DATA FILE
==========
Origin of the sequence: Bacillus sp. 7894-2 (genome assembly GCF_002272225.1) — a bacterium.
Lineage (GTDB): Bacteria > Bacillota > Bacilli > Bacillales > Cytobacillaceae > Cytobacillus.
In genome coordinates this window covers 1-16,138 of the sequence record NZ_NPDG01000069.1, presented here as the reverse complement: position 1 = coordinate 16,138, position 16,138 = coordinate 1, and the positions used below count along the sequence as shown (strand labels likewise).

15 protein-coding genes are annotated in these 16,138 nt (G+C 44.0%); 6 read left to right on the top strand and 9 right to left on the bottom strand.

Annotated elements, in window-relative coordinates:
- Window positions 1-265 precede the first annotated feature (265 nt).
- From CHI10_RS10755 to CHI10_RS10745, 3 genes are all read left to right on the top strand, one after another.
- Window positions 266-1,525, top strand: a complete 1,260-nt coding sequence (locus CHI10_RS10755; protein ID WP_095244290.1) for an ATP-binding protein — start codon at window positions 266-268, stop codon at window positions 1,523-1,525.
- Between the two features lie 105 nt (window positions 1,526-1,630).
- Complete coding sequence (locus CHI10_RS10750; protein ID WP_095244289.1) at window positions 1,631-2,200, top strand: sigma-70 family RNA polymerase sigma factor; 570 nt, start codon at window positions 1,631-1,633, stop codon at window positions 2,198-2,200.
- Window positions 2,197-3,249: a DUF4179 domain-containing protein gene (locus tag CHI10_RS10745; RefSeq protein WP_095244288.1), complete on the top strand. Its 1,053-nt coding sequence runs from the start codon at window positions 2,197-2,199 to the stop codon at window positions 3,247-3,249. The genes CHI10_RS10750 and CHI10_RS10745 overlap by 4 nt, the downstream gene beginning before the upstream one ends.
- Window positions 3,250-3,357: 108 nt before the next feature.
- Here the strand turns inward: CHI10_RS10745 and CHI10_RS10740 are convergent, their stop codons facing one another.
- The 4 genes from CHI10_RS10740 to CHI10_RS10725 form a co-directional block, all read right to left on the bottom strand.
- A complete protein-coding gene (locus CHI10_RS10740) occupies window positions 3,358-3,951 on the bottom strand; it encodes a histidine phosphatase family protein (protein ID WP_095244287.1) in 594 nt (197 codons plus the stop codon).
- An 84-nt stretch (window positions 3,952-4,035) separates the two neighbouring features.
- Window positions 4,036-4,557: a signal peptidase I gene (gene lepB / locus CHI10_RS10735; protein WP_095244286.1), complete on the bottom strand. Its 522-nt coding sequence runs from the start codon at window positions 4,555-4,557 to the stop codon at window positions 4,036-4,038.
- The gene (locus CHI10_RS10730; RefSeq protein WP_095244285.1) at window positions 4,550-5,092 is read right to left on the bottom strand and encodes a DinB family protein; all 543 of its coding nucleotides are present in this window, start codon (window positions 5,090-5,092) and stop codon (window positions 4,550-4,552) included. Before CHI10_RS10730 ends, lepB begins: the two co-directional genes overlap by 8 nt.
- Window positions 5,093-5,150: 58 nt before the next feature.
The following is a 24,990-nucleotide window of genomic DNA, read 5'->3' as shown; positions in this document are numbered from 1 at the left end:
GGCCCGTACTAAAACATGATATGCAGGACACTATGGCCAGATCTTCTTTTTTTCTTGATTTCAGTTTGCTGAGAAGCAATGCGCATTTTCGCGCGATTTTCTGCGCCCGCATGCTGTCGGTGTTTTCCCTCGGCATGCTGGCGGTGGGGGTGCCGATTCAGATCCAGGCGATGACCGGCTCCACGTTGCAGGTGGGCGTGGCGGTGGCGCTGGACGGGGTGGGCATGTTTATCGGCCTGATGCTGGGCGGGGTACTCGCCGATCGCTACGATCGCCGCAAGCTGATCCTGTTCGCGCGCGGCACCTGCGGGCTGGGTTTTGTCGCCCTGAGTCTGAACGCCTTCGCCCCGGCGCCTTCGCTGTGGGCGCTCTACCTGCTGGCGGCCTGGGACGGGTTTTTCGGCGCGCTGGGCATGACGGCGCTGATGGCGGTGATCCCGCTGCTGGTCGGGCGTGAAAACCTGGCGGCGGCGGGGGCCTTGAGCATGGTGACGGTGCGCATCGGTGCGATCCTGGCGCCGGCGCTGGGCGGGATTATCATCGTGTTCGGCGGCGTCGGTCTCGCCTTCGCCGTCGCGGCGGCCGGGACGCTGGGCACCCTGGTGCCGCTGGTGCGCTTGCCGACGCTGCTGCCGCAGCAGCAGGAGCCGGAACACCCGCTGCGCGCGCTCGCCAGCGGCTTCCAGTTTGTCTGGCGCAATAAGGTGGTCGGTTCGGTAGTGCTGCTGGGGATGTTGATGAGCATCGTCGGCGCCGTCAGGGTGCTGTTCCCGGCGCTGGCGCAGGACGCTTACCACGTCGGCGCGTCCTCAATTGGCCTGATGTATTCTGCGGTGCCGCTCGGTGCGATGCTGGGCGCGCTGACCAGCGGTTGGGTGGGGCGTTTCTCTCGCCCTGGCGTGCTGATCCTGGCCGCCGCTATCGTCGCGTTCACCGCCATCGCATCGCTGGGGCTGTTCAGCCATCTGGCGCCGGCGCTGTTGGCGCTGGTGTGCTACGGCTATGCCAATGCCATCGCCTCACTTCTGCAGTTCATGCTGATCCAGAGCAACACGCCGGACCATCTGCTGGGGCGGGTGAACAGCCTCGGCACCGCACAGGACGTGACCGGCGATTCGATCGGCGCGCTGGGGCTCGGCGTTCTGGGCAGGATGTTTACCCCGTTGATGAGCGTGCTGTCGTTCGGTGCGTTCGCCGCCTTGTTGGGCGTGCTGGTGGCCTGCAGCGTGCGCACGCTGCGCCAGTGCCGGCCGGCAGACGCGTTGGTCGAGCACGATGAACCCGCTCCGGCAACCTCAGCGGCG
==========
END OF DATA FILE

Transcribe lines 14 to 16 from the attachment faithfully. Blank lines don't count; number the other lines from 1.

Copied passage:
- The 4 genes from CHI10_RS10740 to CHI10_RS10725 form a co-directional block, all read right to left on the bottom strand.
- A complete protein-coding gene (locus CHI10_RS10740) occupies window positions 3,358-3,951 on the bottom strand; it encodes a histidine phosphatase family protein (protein ID WP_095244287.1) in 594 nt (197 codons plus the stop codon).
- An 84-nt stretch (window positions 3,952-4,035) separates the two neighbouring features.